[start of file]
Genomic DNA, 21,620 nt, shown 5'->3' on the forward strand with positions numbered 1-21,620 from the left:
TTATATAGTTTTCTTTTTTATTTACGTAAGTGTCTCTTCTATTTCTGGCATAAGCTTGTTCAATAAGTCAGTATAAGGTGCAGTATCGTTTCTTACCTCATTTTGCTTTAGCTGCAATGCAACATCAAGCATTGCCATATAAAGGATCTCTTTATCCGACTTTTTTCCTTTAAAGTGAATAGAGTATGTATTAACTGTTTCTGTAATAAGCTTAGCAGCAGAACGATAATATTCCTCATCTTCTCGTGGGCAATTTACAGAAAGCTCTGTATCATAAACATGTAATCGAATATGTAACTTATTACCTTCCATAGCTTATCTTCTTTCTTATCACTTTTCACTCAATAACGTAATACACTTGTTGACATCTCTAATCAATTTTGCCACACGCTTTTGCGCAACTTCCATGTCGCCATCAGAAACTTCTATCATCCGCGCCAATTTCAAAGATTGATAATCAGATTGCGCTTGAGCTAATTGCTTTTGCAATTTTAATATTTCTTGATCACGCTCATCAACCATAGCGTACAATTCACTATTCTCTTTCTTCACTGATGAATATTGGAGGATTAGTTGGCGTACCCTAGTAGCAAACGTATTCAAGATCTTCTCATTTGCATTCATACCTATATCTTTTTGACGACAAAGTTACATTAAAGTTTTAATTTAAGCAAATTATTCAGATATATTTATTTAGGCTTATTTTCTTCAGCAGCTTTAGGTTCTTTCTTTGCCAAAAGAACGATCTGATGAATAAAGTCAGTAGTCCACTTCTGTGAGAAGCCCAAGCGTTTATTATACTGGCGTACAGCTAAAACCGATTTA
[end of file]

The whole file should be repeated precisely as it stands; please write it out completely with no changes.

Genomic DNA, 21,620 nt, shown 5'->3' on the forward strand with positions numbered 1-21,620 from the left:
TTATATAGTTTTCTTTTTTATTTACGTAAGTGTCTCTTCTATTTCTGGCATAAGCTTGTTCAATAAGTCAGTATAAGGTGCAGTATCGTTTCTTACCTCATTTTGCTTTAGCTGCAATGCAACATCAAGCATTGCCATATAAAGGATCTCTTTATCCGACTTTTTTCCTTTAAAGTGAATAGAGTATGTATTAACTGTTTCTGTAATAAGCTTAGCAGCAGAACGATAATATTCCTCATCTTCTCGTGGGCAATTTACAGAAAGCTCTGTATCATAAACATGTAATCGAATATGTAACTTATTACCTTCCATAGCTTATCTTCTTTCTTATCACTTTTCACTCAATAACGTAATACACTTGTTGACATCTCTAATCAATTTTGCCACACGCTTTTGCGCAACTTCCATGTCGCCATCAGAAACTTCTATCATCCGCGCCAATTTCAAAGATTGATAATCAGATTGCGCTTGAGCTAATTGCTTTTGCAATTTTAATATTTCTTGATCACGCTCATCAACCATAGCGTACAATTCACTATTCTCTTTCTTCACTGATGAATATTGGAGGATTAGTTGGCGTACCCTAGTAGCAAACGTATTCAAGATCTTCTCATTTGCATTCATACCTATATCTTTTTGACGACAAAGTTACATTAAAGTTTTAATTTAAGCAAATTATTCAGATATATTTATTTAGGCTTATTTTCTTCAGCAGCTTTAGGTTCTTTCTTTGCCAAAAGAACGATCTGATGAATAAAGTCAGTAGTCCACTTCTGTGAGAAGCCCAAGCGTTTATTATACTGGCGTACAGCTAAAACCGATTTA